|Bid||123.36 x 1600|
|Ask||123.37 x 900|
|Day's Range||123.17 - 123.71|
|52 Week Range||116.49 - 129.57|
|PE Ratio (TTM)||N/A|
|Expense Ratio (net)||0.15%|
Yahoo Finance's Seana Smith discusses the latest market action with Jared Blikre live from the floor of the New York Stock Exchange.
The key reason for the bond market sell-off was the fear that inflation is set to increase in the months ahead. According to data reported on January 12, the consumer price index (or CPI) rose 0.1%, bringing the year-over-year inflation figure to 2.1%. This rise in inflation could keep rate hike expectations elevated, leading to higher yields and lower bond prices.
Stocks soared on Thursday thanks to the largest gain by transportation stocks since 2001 and a rally in Treasury bonds as fears China could slow its bond purchases — the reason for some market unpleasantness earlier in the week — faded away after officials essentially labeled the report fake news.
Speculation is rife that the trade tension between the U.S. and China will increase this year. First, the latest Blomberg report states that China may slow down, or even stop, the purchase of U.S. government bonds, citing that U.S. debt has become less attractive than other assets. Since China is the biggest buyer of U.S. sovereign bonds holding $1.2 trillion of U.S. debt, the action could lead to a broad sell-off in the equity markets.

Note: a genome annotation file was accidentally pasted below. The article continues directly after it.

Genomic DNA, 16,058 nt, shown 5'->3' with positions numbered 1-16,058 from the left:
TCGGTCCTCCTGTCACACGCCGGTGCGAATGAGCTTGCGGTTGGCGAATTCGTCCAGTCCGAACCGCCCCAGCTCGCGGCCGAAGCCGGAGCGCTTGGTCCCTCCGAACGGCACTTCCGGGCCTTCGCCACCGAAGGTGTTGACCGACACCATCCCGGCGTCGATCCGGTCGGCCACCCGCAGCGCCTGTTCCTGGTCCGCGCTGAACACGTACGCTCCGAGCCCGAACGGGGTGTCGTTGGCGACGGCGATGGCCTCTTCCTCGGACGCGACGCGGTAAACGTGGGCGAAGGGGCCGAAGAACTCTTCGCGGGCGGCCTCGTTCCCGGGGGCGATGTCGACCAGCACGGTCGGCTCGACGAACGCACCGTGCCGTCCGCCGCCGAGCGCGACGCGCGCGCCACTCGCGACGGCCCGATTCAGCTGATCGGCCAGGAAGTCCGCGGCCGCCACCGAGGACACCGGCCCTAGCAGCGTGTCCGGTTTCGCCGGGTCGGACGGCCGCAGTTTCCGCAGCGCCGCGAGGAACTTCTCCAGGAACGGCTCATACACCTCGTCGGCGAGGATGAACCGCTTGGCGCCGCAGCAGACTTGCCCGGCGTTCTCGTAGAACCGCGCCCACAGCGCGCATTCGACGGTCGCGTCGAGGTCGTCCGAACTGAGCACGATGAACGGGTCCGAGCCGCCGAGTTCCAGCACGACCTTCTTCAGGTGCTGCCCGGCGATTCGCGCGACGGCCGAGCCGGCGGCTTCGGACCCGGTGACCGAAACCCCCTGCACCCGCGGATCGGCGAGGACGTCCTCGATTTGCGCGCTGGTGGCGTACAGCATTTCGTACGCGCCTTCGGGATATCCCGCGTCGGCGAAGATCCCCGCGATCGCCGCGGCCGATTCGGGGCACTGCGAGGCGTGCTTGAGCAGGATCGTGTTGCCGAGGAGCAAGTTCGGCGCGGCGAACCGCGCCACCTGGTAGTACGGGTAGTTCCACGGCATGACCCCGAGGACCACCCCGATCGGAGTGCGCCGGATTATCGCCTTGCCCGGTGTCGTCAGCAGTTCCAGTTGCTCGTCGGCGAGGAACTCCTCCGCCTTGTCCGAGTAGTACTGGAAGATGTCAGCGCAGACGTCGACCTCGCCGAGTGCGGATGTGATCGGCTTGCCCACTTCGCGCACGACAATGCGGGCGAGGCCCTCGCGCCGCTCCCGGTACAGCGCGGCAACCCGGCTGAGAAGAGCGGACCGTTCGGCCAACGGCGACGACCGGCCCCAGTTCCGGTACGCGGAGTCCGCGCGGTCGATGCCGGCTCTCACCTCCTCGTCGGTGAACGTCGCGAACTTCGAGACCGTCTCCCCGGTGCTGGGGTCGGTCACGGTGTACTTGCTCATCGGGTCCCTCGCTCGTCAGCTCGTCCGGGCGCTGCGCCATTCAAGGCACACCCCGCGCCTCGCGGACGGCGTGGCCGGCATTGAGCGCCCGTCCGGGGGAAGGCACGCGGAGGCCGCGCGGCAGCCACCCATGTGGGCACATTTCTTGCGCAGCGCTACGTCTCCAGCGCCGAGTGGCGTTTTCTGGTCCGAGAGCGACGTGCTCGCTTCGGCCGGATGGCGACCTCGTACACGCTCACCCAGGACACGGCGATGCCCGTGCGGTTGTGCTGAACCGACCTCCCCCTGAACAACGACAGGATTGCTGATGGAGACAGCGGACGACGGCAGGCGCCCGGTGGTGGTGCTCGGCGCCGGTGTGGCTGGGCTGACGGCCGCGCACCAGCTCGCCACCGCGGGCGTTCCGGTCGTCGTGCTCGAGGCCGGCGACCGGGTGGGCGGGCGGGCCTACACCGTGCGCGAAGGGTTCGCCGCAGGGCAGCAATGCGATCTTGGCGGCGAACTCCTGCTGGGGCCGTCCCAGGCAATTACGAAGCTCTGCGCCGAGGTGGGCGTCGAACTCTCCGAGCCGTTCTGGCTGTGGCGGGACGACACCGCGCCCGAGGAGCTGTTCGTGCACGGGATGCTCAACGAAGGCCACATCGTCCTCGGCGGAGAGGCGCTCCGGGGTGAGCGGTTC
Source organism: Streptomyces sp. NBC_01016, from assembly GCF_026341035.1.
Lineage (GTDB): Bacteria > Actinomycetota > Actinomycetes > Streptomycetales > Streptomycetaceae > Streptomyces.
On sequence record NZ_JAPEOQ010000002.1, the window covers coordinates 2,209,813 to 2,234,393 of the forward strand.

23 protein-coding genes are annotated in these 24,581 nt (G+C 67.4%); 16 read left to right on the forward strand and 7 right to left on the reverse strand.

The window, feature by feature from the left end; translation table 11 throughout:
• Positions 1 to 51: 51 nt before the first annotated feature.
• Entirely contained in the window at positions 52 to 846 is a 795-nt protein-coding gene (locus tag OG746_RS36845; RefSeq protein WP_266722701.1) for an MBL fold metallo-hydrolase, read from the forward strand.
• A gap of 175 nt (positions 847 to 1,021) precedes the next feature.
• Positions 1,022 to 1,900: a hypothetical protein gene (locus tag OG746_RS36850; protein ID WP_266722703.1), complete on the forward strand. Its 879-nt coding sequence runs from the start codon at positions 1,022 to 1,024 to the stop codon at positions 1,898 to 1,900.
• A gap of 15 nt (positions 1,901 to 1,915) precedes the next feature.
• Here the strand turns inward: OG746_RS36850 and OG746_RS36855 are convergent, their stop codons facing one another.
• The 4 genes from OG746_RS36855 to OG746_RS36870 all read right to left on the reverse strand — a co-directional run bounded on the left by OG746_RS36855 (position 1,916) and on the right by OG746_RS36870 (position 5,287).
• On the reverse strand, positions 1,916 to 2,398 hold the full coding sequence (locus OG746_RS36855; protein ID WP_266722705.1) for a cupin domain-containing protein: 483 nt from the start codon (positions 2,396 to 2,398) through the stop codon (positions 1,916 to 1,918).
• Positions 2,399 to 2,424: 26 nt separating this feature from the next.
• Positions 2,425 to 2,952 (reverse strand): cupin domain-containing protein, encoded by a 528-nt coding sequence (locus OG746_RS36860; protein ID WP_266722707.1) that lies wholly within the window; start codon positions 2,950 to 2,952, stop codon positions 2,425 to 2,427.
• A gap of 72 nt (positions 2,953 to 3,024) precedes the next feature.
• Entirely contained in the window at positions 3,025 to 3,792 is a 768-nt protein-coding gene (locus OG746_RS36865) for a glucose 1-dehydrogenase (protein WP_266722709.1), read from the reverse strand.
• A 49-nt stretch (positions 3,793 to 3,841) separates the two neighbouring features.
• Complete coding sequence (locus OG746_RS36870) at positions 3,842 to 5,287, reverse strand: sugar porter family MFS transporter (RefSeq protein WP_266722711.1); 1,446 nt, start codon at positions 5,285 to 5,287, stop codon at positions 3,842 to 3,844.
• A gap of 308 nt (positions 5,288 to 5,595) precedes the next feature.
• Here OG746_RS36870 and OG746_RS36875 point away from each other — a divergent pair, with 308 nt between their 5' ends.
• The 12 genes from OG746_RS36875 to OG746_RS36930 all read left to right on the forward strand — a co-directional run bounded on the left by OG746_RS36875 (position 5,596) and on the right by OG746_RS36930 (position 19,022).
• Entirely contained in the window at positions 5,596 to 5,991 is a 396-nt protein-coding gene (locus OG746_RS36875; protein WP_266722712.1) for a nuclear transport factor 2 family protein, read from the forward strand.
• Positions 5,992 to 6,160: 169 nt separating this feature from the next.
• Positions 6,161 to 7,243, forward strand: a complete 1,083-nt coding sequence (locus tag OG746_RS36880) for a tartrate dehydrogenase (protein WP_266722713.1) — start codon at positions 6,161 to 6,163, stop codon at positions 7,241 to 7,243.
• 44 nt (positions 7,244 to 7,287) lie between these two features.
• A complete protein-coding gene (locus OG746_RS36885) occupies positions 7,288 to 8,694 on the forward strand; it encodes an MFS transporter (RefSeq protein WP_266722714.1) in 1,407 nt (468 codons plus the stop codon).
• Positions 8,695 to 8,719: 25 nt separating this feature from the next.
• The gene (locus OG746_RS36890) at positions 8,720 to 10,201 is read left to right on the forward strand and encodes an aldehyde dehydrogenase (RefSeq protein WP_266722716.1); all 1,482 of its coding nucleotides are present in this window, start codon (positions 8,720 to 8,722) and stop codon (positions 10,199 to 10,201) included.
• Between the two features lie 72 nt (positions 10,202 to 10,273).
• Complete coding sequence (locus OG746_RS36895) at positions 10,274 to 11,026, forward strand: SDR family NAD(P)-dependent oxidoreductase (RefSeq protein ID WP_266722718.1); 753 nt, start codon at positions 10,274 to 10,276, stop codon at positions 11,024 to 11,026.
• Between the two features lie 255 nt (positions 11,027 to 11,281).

The catalyst was reports overnight that China could be reconsidering its foreign exchange reserve holdings in U.S. Treasury bonds — a major source of buying demand that has for decades helped keep American borrowing costs low. One, the flow of quantitive easing bond buying stimulus from global central banks will soon turn negative (witness the Bank of Japan’s decision earlier this week to taper its purchase pace).
The troubles surrounding a flattening yield curve extended into the new year with the spread between the US ten-year and two-year Treasuries narrowing to a level last seen before the financial crisis of 2008. A flattening yield curve, if progress could lead to a yield curve inversion, could be a signal for a future recession. The reason for the yields falling lower was the lower level of inflation expectations.
The US FOMC December meeting minutes and the December employment data are key economic data releases that could impact markets this week.
The Fed rolled out another rate hike at its final meeting of 2017. The target range for the federal funds rate was increased by 0.25% to 1.25%–1.50%, and the Fed has…
After falling for two consecutive trading weeks, the US Dollar Index started this week on a weaker note and traded with mixed sentiment.
The US Dollar Index broke its three-week-long gaining steak this week and fell to three-week low price levels on Wednesday.
After gaining for three trading weeks, the US Dollar Index started this week on a weaker note and fell in the first four trading days of the week.